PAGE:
These calculations show that a direct comparison between chargers and gas pumps is not so straightforward, since it depends on the efficiency of both vehicles. Fortunately, there’s another way to approach this problem.

### How Long Are we Willing to Wait for EVs to Charge?

In my not-too-scientific experiment, I found people typically spend 3-8 minutes at the gas station.

Methodology: Sit outside a gas station with a stopwatch and try to look as inconspicuous as possible.

It was clear that people spent most of the time inside the store paying and waiting, rather than standing the nozzle pumping away, which only took a couple of minutes. If people spend up to 8 minutes at the station, then merely accounting for filling time in our analysis is unfair, we should consider for time spent at the gas station.

Let us suppose for a minute that a new network of charging stations will be built with payment systems on the machines, so we will not have to go inside to pay. Thus, the 87 second charge time of an EV could be extended to total time spent at the station.

In the table below, I have calculated the power required in kilowatts to charge different capacity batteries in various times. Now, it should be noted that most batteries charge rapidly up to 80 percent capacity, then slow down. This has been ignored in the interest of keeping your attention.**750kW**required to charge a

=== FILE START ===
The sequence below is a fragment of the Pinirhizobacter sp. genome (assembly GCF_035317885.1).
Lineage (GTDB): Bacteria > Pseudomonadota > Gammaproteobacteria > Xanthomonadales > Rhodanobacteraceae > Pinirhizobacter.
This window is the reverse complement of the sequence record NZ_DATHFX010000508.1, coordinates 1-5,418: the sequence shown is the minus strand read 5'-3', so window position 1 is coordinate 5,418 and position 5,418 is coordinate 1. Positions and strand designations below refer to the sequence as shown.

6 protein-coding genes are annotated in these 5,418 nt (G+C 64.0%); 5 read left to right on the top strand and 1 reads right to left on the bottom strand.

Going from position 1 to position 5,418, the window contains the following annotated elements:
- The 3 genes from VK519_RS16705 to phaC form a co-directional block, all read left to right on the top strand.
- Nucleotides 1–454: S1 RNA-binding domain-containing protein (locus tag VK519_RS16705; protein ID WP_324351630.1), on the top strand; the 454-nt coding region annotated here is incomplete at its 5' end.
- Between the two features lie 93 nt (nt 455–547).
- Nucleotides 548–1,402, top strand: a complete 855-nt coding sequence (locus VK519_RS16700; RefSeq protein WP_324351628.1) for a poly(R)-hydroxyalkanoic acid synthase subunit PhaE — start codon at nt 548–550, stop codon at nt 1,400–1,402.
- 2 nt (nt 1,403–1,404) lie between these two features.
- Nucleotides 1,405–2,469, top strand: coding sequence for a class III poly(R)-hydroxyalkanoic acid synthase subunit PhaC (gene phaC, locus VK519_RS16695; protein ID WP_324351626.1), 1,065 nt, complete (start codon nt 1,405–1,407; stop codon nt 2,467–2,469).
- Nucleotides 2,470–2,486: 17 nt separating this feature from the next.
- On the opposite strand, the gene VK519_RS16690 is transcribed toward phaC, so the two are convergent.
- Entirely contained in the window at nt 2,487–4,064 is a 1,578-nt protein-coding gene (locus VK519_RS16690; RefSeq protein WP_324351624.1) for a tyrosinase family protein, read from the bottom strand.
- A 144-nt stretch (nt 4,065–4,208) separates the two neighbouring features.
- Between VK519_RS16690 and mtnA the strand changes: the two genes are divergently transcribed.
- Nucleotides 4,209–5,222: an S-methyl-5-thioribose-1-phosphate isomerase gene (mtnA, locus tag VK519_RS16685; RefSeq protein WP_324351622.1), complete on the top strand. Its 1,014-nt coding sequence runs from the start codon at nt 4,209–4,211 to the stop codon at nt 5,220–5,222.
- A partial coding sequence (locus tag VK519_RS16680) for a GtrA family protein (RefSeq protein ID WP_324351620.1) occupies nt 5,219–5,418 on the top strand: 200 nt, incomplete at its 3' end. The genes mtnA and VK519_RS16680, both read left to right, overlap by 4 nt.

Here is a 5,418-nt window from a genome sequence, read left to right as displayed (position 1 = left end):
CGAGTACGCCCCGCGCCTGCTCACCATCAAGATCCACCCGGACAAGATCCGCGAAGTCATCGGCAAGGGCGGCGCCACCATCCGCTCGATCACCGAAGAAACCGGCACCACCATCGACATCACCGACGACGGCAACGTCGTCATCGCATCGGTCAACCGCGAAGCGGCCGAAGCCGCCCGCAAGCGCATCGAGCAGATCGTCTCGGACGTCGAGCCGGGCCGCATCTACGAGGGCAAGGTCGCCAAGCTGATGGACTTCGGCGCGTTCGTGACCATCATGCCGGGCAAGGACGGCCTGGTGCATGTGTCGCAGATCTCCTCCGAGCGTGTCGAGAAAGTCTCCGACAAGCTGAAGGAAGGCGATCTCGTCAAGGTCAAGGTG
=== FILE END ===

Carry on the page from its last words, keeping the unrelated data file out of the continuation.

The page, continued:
**100kWh**battery from flat in

**8 minutes**.

### What’s So Interesting About 750kW?

I’m glad you asked.

A 100kWh car will have a range exceeding 300 miles, and at 750kW would charge in 8 minutes, which is the upper bound of the time people spent at gas stations. If you were in an emergency, rushing to the airport, for instance, you could add 150 miles of charge in 4 minutes.

To me, that sounds more than acceptable, but then again I’m rarely in a rush. Others might find waiting a whole 8 minutes for a car to charge egregious.

### Is it even possible to charge at that rate?

I’ve been chatting with people at ABB, who say that charging technology is currently limited by EV motor voltages and contacts between the charger and the vehicle.

Motors over 1,000V in cars are impractical because of problems with electricity arcing, though I’m unsure if is this an unsolvable issue. However, someone reading this might have a solution. If you do, please share your thoughts in the comments.

This technology will no doubt continue to develop, and we will surely see charging rates become faster over time, but we also need EVs to be capable of accepting that power.

No announced **car** can charge this fast yet.

### Can Battery Packs Charge at 500kW?

Yes, if you have enough cells in the vehicles.

Typically, vehicle battery packs are made up of many similar cells, with the charging rate of the pack dependent on their number and arrangement. Simply put, when building a battery pack, you need to optimize for voltage and capacity. Voltage is dependent on the number of batteries wired in series, while capacity is dependent on the number of in parallel. You can wire blocks of batteries in series in parallel and vice versa to produce the characteristics of the battery pack out want.

This is a very simplistic explanation, but further analysis extends beyond the scope of this article.

If you want to learn more about batteries I recommend reading this.

### How Thick Will EV Charging Cables Be?

Two equations can enlighten us on this question:

*Power = Current x Voltage*

*and*

*Resistance = Voltage / Current*